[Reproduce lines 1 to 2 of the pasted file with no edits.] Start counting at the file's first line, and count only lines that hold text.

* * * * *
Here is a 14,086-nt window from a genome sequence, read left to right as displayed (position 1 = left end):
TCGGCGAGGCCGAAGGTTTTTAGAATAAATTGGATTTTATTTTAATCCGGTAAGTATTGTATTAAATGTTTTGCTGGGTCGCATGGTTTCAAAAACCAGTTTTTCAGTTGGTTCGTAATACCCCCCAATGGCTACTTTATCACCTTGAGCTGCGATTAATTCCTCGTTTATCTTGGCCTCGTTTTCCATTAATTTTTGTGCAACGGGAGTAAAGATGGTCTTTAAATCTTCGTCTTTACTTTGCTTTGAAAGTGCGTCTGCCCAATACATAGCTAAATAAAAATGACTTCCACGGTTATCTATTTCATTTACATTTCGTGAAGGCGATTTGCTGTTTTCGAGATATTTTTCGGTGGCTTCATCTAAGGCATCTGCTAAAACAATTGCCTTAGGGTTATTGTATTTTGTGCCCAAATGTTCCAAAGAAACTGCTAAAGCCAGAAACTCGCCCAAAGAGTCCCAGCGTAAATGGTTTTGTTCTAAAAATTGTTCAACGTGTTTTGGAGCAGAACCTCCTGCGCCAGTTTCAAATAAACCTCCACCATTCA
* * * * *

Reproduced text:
Here is a 14,086-nt window from a genome sequence, read left to right as displayed (position 1 = left end):
TCGGCGAGGCCGAAGGTTTTTAGAATAAATTGGATTTTATTTTAATCCGGTAAGTATTGTATTAAATGTTTTGCTGGGTCGCATGGTTTCAAAAACCAGTTTTTCAGTTGGTTCGTAATACCCCCCAATGGCTACTTTATCACCTTGAGCTGCGATTAATTCCTCGTTTATCTTGGCCTCGTTTTCCATTAATTTTTGTGCAACGGGAGTAAAGATGGTCTTTAAATCTTCGTCTTTACTTTGCTTTGAAAGTGCGTCTGCCCAATACATAGCTAAATAAAAATGACTTCCACGGTTATCTATTTCATTTACATTTCGTGAAGGCGATTTGCTGTTTTCGAGATATTTTTCGGTGGCTTCATCTAAGGCATCTGCTAAAACAATTGCCTTAGGGTTATTGTATTTTGTGCCCAAATGTTCCAAAGAAACTGCTAAAGCCAGAAACTCGCCCAAAGAGTCCCAGCGTAAATGGTTTTGTTCTAAAAATTGTTCAACGTGTTTTGGAGCAGAACCTCCTGCGCCAGTTTCAAATAAACCTCCACCATTCA